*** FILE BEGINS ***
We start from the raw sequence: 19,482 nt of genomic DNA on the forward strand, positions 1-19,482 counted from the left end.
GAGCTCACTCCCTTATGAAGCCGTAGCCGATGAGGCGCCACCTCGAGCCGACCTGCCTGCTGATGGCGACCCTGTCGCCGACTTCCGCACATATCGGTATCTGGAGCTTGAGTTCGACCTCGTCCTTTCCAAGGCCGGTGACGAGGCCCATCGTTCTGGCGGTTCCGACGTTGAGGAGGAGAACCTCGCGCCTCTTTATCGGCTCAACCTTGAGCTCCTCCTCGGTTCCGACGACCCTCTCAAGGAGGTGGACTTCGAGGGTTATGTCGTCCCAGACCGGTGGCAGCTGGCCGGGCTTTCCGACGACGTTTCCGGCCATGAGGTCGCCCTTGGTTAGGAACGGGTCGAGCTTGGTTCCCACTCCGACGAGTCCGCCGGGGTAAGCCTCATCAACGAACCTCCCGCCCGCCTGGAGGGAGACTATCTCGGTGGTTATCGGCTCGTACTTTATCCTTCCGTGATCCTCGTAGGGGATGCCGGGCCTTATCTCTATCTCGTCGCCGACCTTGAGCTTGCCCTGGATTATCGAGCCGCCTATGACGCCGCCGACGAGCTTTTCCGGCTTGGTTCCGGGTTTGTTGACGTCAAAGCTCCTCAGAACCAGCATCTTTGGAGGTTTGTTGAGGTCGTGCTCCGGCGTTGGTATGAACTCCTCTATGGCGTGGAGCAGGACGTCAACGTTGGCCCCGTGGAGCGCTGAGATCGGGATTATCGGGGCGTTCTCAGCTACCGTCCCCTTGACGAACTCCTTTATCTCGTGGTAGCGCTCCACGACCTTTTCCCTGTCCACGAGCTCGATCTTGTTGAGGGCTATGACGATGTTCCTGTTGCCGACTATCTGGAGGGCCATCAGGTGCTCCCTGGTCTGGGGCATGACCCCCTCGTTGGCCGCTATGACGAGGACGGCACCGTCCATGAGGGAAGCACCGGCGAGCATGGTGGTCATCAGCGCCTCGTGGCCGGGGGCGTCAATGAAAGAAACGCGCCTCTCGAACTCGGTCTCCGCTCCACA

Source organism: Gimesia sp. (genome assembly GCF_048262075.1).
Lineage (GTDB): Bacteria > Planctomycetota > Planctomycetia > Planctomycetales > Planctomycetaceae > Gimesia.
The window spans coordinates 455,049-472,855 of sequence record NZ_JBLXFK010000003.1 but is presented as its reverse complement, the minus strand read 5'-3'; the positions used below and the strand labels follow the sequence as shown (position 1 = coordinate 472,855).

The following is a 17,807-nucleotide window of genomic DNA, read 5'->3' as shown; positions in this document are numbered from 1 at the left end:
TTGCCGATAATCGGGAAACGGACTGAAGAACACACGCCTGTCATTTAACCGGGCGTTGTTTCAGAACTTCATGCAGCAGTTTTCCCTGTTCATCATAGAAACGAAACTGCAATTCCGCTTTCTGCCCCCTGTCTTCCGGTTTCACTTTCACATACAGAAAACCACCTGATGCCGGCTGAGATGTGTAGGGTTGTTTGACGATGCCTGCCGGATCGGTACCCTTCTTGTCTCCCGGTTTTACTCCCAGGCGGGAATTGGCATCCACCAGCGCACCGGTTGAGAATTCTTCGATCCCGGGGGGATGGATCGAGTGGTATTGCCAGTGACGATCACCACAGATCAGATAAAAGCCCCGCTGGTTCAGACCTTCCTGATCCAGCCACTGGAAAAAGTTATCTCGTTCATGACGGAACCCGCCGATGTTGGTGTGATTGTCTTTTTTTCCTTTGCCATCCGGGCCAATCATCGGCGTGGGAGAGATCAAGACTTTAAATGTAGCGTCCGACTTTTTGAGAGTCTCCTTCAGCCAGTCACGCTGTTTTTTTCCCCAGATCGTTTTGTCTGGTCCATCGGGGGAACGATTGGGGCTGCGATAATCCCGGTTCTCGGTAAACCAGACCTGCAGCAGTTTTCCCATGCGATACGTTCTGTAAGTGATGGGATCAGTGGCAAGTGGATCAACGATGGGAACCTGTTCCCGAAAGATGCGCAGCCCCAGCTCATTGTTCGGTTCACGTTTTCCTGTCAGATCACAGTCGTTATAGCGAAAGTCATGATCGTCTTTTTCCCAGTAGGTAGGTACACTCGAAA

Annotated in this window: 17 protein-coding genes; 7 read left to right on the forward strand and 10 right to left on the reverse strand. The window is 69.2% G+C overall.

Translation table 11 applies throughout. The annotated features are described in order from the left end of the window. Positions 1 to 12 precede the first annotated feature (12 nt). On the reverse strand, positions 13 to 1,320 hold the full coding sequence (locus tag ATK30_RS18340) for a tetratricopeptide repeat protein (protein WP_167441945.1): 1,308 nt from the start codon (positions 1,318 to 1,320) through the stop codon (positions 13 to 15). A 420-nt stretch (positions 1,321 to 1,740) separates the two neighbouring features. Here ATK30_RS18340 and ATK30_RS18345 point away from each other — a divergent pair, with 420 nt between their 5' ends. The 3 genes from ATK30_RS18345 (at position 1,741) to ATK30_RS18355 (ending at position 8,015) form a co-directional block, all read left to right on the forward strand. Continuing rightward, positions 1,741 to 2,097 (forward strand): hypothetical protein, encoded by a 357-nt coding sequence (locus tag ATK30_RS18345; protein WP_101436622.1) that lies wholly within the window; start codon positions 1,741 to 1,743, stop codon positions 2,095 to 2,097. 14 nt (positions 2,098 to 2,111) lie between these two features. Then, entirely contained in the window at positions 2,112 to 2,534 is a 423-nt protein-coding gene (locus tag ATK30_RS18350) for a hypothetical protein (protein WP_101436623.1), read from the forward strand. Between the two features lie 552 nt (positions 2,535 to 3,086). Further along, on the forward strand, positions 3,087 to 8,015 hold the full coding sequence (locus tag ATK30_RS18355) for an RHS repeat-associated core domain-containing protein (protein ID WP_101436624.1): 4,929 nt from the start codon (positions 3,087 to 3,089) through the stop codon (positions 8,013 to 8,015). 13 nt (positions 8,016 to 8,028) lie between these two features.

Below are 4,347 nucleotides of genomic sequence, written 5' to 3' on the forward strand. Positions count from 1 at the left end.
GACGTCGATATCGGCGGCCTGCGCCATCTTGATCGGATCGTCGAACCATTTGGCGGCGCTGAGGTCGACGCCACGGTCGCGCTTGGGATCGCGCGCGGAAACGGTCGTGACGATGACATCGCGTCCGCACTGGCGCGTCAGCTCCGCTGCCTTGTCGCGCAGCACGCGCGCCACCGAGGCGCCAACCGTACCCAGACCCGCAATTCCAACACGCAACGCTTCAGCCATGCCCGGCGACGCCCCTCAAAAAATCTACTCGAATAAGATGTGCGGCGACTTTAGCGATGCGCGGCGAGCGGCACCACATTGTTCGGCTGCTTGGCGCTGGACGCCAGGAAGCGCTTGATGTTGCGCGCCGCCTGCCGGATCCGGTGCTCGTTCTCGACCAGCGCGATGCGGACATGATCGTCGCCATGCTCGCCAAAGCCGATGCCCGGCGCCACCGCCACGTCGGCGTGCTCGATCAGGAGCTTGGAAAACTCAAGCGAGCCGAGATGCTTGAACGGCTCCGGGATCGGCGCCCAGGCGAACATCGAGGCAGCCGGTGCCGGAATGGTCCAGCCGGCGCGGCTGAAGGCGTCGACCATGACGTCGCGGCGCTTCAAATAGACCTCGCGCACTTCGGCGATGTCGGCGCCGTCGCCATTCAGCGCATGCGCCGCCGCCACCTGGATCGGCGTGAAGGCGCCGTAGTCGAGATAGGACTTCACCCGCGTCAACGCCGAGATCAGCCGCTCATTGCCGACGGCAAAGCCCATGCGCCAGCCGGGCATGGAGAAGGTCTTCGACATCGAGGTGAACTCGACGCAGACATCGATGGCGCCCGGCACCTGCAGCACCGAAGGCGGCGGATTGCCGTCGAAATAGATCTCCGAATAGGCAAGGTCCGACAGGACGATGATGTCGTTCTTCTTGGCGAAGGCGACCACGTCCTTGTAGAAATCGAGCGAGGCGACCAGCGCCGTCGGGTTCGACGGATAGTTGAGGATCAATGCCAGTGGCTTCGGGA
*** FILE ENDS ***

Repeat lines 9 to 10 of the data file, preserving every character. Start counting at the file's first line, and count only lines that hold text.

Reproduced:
Translation table 11 applies throughout. The annotated features are described in order from the left end of the window. Positions 1 to 12 precede the first annotated feature (12 nt). On the reverse strand, positions 13 to 1,320 hold the full coding sequence (locus tag ATK30_RS18340) for a tetratricopeptide repeat protein (protein WP_167441945.1): 1,308 nt from the start codon (positions 1,318 to 1,320) through the stop codon (positions 13 to 15). A 420-nt stretch (positions 1,321 to 1,740) separates the two neighbouring features. Here ATK30_RS18340 and ATK30_RS18345 point away from each other — a divergent pair, with 420 nt between their 5' ends. The 3 genes from ATK30_RS18345 (at position 1,741) to ATK30_RS18355 (ending at position 8,015) form a co-directional block, all read left to right on the forward strand. Continuing rightward, positions 1,741 to 2,097 (forward strand): hypothetical protein, encoded by a 357-nt coding sequence (locus tag ATK30_RS18345; protein WP_101436622.1) that lies wholly within the window; start codon positions 1,741 to 1,743, stop codon positions 2,095 to 2,097. 14 nt (positions 2,098 to 2,111) lie between these two features. Then, entirely contained in the window at positions 2,112 to 2,534 is a 423-nt protein-coding gene (locus tag ATK30_RS18350) for a hypothetical protein (protein WP_101436623.1), read from the forward strand. Between the two features lie 552 nt (positions 2,535 to 3,086). Further along, on the forward strand, positions 3,087 to 8,015 hold the full coding sequence (locus tag ATK30_RS18355) for an RHS repeat-associated core domain-containing protein (protein ID WP_101436624.1): 4,929 nt from the start codon (positions 3,087 to 3,089) through the stop codon (positions 8,013 to 8,015). 13 nt (positions 8,016 to 8,028) lie between these two features.

Below are 4,347 nucleotides of genomic sequence, written 5' to 3' on the forward strand. Positions count from 1 at the left end.